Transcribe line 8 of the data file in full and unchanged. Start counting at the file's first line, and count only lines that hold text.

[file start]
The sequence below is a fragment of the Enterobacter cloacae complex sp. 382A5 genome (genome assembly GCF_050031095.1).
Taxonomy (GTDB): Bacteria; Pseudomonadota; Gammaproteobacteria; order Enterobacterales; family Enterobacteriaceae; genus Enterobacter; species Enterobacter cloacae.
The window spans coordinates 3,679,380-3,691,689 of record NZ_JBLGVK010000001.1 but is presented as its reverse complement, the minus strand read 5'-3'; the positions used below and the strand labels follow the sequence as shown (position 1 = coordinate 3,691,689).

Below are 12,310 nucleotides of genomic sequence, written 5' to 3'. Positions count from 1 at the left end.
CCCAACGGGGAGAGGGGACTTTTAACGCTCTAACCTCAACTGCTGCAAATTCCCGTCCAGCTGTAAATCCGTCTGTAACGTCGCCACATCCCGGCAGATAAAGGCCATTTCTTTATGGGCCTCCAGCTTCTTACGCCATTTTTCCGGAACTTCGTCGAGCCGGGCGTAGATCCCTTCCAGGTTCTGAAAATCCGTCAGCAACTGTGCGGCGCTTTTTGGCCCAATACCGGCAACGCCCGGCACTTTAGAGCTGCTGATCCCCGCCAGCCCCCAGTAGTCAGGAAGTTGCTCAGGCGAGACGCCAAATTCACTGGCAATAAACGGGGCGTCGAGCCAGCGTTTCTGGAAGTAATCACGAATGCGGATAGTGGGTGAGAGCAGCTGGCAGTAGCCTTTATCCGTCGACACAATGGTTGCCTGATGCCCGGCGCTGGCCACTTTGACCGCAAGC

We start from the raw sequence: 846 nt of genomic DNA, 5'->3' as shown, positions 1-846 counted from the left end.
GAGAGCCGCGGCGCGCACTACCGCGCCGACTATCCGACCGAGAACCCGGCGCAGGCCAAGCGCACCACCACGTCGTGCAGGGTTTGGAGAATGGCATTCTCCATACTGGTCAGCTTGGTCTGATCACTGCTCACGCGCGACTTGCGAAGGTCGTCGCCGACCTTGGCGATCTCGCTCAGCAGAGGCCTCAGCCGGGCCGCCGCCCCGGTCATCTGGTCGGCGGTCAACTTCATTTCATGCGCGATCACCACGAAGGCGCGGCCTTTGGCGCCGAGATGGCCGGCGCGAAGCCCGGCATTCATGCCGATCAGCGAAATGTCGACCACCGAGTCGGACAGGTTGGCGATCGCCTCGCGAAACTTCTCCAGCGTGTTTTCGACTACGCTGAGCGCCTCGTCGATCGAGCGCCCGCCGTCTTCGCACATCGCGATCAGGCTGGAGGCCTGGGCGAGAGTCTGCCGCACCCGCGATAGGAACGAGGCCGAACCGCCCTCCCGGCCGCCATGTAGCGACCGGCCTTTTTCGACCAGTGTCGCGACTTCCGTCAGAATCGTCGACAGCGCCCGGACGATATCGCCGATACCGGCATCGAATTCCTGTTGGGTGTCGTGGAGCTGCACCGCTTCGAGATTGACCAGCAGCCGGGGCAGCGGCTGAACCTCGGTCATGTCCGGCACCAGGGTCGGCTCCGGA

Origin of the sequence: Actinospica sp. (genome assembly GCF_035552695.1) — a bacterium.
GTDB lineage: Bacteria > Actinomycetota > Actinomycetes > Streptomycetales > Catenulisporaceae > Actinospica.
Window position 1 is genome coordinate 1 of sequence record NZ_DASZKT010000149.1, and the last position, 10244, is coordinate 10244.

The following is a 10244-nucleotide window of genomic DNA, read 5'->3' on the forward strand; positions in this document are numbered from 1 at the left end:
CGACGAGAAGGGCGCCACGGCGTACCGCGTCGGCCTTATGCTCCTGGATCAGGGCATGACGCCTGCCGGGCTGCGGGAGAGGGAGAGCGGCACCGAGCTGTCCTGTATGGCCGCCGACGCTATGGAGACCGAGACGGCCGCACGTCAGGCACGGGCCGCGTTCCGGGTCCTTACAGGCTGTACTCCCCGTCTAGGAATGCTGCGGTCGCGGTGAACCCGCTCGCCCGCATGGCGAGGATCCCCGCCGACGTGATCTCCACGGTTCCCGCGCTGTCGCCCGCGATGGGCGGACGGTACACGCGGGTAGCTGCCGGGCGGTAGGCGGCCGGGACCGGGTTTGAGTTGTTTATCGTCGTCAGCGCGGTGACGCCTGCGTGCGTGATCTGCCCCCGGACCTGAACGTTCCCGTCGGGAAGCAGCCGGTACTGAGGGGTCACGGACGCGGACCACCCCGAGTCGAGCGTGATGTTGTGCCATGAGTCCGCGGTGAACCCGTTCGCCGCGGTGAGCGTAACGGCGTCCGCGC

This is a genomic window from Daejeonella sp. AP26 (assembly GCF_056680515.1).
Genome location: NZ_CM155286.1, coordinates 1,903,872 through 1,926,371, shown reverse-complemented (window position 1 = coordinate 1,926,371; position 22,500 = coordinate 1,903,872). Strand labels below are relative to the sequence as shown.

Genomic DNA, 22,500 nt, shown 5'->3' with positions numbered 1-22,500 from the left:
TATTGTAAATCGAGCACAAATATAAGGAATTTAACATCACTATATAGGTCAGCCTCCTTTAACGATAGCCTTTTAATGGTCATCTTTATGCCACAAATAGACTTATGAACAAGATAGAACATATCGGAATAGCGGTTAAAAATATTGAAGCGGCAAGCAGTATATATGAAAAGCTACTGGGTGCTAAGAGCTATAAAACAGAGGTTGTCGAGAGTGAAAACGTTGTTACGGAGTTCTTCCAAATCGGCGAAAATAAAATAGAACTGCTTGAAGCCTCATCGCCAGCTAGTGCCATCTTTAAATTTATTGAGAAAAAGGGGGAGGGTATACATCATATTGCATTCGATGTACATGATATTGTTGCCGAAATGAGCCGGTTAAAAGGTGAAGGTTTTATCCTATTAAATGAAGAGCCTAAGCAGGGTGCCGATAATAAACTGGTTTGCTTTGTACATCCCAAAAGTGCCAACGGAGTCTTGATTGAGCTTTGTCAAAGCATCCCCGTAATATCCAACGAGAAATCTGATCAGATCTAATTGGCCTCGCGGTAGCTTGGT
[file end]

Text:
Origin of the sequence: Actinospica sp. (genome assembly GCF_035552695.1) — a bacterium.